Adam Shankman's jukebox musical "Rock of Ages" has one of the oddest, most intriguing casts of the summer, with Tom Cruise, Alec Baldwin, Russell Brand, Catherine Zeta-Jones, Paul Giamatti and Bryan Cranston all donning leather and mullet wigs in what's increasingly looking like a guilty pleasure. But none of them are actually the film's lead, as the central couple is played by Julianne Hough ("Footloose") and Latin music star Diego Boneta. And it's the latter who looks like he could break out in a big way if the film's a hit. The 23-year-old Mexican actor started out in telenovelas and as a teen singing sensation, with two hit records to date, before crossing the border to take recurring roles in teen shows "Pretty Little Liars" and "90210." Last year, he got some attention for playing the male lead in the direct-to-video sequel "Mean Girls 2." Shankman says that when Boneta auditioned to play busboy and aspiring rock star Drew Boley in his film, he had "that feeling you get when you realized you've discovered lightning in a bottle." And while Boneta's skills haven't yet been glimpsed in trailers, it's clear others have been impressed — he was going to play Adam in Alex Proyas' "Paradise Lost" before the film was cancelled. Breaking out from a musical isn't the easiest thing, but there's a distinct lack of young Hispanic leading men, and Boneta could well be the person to fill that gap.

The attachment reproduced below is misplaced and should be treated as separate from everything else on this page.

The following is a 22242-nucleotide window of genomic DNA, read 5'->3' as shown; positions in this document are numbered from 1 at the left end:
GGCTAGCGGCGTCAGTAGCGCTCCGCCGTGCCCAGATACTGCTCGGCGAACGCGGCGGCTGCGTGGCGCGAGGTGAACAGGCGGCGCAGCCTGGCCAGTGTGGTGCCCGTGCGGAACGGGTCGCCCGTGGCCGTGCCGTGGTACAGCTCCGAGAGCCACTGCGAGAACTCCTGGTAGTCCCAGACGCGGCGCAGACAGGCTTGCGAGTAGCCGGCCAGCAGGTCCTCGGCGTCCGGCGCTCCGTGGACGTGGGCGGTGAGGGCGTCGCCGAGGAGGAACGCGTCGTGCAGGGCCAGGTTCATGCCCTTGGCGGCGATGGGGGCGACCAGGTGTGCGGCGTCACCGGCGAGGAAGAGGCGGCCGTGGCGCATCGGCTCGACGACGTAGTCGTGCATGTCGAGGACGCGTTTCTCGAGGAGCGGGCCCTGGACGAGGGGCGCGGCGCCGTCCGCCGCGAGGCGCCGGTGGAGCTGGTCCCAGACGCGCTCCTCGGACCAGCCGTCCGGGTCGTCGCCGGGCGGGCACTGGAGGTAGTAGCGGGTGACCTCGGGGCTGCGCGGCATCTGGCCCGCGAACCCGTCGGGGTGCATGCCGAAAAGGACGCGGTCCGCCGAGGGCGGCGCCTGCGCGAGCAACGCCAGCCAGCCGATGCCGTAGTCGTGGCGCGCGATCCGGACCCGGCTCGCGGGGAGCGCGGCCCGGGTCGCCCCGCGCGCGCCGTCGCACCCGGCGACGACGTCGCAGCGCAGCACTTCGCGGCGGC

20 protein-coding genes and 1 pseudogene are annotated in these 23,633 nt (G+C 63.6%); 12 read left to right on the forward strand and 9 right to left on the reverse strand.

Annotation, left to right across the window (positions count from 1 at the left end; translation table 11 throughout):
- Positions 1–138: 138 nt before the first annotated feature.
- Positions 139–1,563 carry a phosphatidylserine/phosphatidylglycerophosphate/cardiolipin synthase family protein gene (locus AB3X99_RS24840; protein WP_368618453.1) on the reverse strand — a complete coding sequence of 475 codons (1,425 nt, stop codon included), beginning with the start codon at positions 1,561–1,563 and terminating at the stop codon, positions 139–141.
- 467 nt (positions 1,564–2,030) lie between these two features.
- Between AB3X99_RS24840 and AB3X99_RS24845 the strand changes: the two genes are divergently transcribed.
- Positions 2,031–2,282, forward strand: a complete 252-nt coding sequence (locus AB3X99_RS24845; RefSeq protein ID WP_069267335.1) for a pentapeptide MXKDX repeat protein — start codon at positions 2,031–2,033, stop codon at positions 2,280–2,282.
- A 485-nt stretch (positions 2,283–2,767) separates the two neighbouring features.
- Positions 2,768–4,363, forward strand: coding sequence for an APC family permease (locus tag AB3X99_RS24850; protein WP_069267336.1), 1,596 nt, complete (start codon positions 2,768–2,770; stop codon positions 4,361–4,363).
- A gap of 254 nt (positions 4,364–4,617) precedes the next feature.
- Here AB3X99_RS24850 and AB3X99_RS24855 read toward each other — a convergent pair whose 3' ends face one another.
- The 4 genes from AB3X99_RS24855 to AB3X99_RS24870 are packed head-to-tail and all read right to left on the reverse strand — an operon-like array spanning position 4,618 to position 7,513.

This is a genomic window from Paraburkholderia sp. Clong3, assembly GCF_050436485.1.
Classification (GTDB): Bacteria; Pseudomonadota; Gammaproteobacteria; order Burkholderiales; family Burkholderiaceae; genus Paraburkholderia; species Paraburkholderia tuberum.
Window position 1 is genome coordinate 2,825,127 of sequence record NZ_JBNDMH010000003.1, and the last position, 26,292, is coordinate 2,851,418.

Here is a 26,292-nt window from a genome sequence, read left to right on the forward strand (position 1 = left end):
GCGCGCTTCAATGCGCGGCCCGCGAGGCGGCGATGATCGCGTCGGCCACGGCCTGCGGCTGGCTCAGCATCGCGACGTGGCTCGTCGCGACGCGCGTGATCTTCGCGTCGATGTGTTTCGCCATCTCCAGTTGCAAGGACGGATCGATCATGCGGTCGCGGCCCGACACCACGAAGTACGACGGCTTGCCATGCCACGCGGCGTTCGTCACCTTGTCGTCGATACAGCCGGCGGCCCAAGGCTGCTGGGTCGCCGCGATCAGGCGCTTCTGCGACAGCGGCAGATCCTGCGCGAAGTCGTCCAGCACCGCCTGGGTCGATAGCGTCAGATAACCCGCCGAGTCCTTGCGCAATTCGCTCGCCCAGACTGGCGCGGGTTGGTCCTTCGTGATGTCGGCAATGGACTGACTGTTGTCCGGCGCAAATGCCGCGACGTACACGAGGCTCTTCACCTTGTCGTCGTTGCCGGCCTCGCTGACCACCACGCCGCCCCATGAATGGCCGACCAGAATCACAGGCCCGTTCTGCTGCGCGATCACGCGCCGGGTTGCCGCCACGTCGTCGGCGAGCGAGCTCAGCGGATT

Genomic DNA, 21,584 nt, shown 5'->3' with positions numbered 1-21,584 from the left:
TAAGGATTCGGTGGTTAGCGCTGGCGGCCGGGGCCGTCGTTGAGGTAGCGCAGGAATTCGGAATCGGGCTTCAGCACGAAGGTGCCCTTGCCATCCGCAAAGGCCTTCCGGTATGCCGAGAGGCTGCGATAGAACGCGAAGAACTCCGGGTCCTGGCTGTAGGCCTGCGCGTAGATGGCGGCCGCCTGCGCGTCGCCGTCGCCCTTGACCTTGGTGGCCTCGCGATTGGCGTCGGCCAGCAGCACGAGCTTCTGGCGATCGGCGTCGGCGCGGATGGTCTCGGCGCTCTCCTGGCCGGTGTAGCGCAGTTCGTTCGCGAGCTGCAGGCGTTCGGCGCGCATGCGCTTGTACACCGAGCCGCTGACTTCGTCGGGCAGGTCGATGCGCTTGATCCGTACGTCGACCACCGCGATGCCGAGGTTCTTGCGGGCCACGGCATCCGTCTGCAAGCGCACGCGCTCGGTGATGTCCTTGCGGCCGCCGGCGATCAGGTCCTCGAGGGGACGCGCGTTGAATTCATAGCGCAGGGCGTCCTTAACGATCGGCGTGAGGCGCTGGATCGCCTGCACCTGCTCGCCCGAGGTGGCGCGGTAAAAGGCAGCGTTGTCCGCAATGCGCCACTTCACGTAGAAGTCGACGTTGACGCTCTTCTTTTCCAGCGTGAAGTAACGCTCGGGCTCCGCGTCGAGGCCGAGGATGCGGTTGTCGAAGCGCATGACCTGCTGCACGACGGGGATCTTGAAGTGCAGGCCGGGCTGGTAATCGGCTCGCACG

One of the more startling images in the movies so far this year was of Andrew, the bullied, troubled teen in "Chronicle," sitting in a junkyard crushing a car with his newfound telekenetic powers, eyes as dark as night. The clip was front and center in the marketing, and it's undoubtedly seared Dane DeHaan, who played the character, onto the eyes of many. The 25-year-old got his big break with a stunning performance as gay adopted teen Jesse in the final season of HBO's "In Treatment," and followed it up swiftly with a recurring role in "True Blood." The movies were always going to come calling after that, and "Chronicle," in which he gave a performance simultaneously sympathetic and terrifying, the true heart of the film, is the first of four movies that'll hit before the end of 2012. Next up is the male lead in lesbian werewolf indie "Jack and Diane" alongside Juno Temple and Riley Keough, but the latter part of the year will see him with key roles in two of our most anticipated films of the year. He's playing Shia LaBoeuf's rickets-stricken best friend in John Hillcoat's Prohibition-era gangster tale "Lawless," and will follow that up swiftly with Derek Cianfrance's crime tale "The Place Beyond the Pines," in which he'll star in the film's final segment as the son of Ryan Gosling's motorcycle stunt rider, continuing the generational feud with the son of the cop-turned politician (Bradley Cooper) who tormented his father. And at present, he's joined fellow bright young things Daniel Radcliffe, Jack Huston and Elizabeth Olsen as troubled poet Lucien Carr in beat-era murder mystery "Kill Your Darlings." Rest assured, it's not just his resemblance to the actor that's put him on the path to becoming the next Leonardo DiCaprio.